Anyway. This has troubled me for quite a while. Thanks again for what you do.
CJR/ St. Louis
"To overcome these obstacles, Democrats need to show up, listen, and respect voters in rural America by finding common ground instead of talking down to them." Thus spake Steve Bullock. Democrats could 'overcome obstacles' aplenty by reversing on immigration and civil rights, and take down all those 'insulting' BLM yard signs. Like, y'know, become arch-conservatives. Showing up and listening, trying to get them a 'fair shake', not looking down on them... all comes to nothing because it does not address the core issue they must have addressed: assuagement of their primitive lizard-brains. They fear and hate, they threaten others with assault and death, they have lost all hope in themselves, their children's future, anything that ever mattered to them, and have fully signed up for nihilistic destruction just so they can 'watch it all burn' (direct quote). Bullock's got nothing but bland platitudes.
"The worst part is that when we students expressed our fears and demanded more policing of the neighborhood to keep us safe, left wing student activists called us racists and demanded, once again, that the campus police department be defunded. Similarly, Democrats in office refuse to believe that there is a crime problem and won't advocate for any policies that would make us safer because this opposes the interests of the Democratic base. "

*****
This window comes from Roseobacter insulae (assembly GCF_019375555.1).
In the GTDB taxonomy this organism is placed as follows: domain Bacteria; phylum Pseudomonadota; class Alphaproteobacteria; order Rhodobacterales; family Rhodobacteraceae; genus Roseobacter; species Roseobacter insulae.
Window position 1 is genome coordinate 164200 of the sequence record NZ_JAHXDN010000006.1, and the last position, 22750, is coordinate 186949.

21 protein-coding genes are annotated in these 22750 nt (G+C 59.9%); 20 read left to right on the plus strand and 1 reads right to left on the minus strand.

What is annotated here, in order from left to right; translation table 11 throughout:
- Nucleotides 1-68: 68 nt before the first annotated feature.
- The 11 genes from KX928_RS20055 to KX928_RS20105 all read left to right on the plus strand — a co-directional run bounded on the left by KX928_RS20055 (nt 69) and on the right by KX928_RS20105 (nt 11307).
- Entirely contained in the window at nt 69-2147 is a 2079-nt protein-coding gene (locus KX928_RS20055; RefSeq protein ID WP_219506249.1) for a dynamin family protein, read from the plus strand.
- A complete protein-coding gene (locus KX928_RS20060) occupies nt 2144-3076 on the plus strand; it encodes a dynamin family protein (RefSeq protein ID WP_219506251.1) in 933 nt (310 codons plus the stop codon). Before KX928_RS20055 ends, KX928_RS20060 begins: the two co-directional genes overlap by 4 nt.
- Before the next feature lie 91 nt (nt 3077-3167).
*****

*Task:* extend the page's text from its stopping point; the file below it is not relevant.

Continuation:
Ian Bamford is right, but I would go further. Both Democrats and left wing student activists KNOW there is a crime problem. They KNOW that the crime problem mostly originates in the black underclass. They don't know what to do about it because they, like the unabashed white supremacists they claim to abhor, suspect that the cause is genetic. IF the cause is genetic, then the only "solution" is to silence the people who dare to complain about crime and want something done about it. In other words, they do not have the courage of their alleged convictions regarding racial equality. Once you realize this, you can see the attraction of bowing before the likes of Ibram X. Kendi or Nikole Hannah-Jones. THEY will tell you what ALL "blacks" think. Dissenters such as John McWhorter or Glenn Loury can be dismissed as "race traitors," and you don't have to worry about asking ordinary, hard-working blacks what they think. They might tell you they care about the economy and the high crime rate - just like whites. If Democrats acknowledge both the cultural roots of the black crime rate and the agency of black individuals (as opposed to allegedly being helpless victims of "racist" white gods), they will have to make some drastic decisions about what to do. They would prefer not to do anything.